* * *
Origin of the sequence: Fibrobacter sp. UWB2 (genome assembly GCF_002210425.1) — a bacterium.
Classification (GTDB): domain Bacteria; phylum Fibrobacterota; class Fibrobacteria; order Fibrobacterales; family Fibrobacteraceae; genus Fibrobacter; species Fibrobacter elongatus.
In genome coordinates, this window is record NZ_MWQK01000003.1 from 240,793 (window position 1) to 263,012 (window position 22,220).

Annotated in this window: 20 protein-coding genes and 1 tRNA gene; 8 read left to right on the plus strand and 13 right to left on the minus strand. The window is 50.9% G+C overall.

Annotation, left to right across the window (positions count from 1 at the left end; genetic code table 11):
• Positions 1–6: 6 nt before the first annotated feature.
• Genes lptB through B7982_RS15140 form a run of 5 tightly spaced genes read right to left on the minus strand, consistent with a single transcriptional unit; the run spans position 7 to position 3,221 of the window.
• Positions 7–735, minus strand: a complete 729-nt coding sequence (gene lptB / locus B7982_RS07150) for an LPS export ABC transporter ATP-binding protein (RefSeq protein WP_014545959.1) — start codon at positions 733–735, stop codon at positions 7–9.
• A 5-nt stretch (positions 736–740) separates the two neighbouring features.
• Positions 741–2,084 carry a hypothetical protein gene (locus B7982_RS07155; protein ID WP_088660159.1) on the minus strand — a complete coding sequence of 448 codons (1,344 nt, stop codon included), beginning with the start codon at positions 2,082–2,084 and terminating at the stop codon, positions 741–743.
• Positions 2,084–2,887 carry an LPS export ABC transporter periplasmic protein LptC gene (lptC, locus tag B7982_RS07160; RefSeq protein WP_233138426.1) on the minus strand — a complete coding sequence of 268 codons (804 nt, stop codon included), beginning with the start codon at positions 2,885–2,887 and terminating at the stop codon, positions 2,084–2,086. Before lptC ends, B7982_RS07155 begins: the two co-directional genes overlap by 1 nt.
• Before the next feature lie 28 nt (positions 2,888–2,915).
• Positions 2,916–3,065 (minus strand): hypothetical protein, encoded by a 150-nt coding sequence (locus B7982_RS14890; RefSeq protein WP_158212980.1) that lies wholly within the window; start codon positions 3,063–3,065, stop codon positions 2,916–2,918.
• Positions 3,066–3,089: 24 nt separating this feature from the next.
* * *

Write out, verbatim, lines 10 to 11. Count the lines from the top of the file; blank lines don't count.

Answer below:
• Positions 741–2,084 carry a hypothetical protein gene (locus B7982_RS07155; protein ID WP_088660159.1) on the minus strand — a complete coding sequence of 448 codons (1,344 nt, stop codon included), beginning with the start codon at positions 2,082–2,084 and terminating at the stop codon, positions 741–743.
• Positions 2,084–2,887 carry an LPS export ABC transporter periplasmic protein LptC gene (lptC, locus tag B7982_RS07160; RefSeq protein WP_233138426.1) on the minus strand — a complete coding sequence of 268 codons (804 nt, stop codon included), beginning with the start codon at positions 2,885–2,887 and terminating at the stop codon, positions 2,084–2,086. Before lptC ends, B7982_RS07155 begins: the two co-directional genes overlap by 1 nt.